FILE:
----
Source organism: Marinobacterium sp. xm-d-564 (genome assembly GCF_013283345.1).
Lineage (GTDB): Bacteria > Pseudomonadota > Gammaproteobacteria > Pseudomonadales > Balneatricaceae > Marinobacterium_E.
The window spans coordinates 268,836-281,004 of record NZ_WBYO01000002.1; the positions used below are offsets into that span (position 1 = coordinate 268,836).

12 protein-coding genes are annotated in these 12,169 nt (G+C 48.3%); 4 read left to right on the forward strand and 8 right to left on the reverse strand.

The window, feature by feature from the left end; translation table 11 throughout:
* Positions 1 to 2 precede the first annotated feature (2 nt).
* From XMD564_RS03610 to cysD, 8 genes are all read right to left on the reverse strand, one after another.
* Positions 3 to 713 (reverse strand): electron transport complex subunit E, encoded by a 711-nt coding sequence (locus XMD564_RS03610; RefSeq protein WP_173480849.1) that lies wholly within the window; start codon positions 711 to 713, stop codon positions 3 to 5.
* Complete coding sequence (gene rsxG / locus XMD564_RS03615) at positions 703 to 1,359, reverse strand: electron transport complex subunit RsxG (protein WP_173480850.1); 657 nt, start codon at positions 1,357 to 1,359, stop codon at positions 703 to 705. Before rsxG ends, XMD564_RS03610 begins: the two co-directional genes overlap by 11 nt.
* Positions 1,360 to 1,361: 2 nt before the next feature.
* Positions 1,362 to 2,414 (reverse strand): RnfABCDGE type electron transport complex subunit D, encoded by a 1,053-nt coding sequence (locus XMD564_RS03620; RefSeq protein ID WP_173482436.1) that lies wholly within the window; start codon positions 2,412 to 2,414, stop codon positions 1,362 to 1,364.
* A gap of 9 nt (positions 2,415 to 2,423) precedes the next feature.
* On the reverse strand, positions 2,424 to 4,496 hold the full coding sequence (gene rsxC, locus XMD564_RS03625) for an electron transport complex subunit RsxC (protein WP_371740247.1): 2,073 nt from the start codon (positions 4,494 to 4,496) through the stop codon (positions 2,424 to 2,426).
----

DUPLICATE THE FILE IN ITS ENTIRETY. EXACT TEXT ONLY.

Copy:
Source organism: Marinobacterium sp. xm-d-564 (genome assembly GCF_013283345.1).
Lineage (GTDB): Bacteria > Pseudomonadota > Gammaproteobacteria > Pseudomonadales > Balneatricaceae > Marinobacterium_E.
The window spans coordinates 268,836-281,004 of record NZ_WBYO01000002.1; the positions used below are offsets into that span (position 1 = coordinate 268,836).

12 protein-coding genes are annotated in these 12,169 nt (G+C 48.3%); 4 read left to right on the forward strand and 8 right to left on the reverse strand.

The window, feature by feature from the left end; translation table 11 throughout:
* Positions 1 to 2 precede the first annotated feature (2 nt).
* From XMD564_RS03610 to cysD, 8 genes are all read right to left on the reverse strand, one after another.
* Positions 3 to 713 (reverse strand): electron transport complex subunit E, encoded by a 711-nt coding sequence (locus XMD564_RS03610; RefSeq protein WP_173480849.1) that lies wholly within the window; start codon positions 711 to 713, stop codon positions 3 to 5.
* Complete coding sequence (gene rsxG / locus XMD564_RS03615) at positions 703 to 1,359, reverse strand: electron transport complex subunit RsxG (protein WP_173480850.1); 657 nt, start codon at positions 1,357 to 1,359, stop codon at positions 703 to 705. Before rsxG ends, XMD564_RS03610 begins: the two co-directional genes overlap by 11 nt.
* Positions 1,360 to 1,361: 2 nt before the next feature.
* Positions 1,362 to 2,414 (reverse strand): RnfABCDGE type electron transport complex subunit D, encoded by a 1,053-nt coding sequence (locus XMD564_RS03620; RefSeq protein ID WP_173482436.1) that lies wholly within the window; start codon positions 2,412 to 2,414, stop codon positions 1,362 to 1,364.
* A gap of 9 nt (positions 2,415 to 2,423) precedes the next feature.
* On the reverse strand, positions 2,424 to 4,496 hold the full coding sequence (gene rsxC, locus XMD564_RS03625) for an electron transport complex subunit RsxC (protein WP_371740247.1): 2,073 nt from the start codon (positions 4,494 to 4,496) through the stop codon (positions 2,424 to 2,426).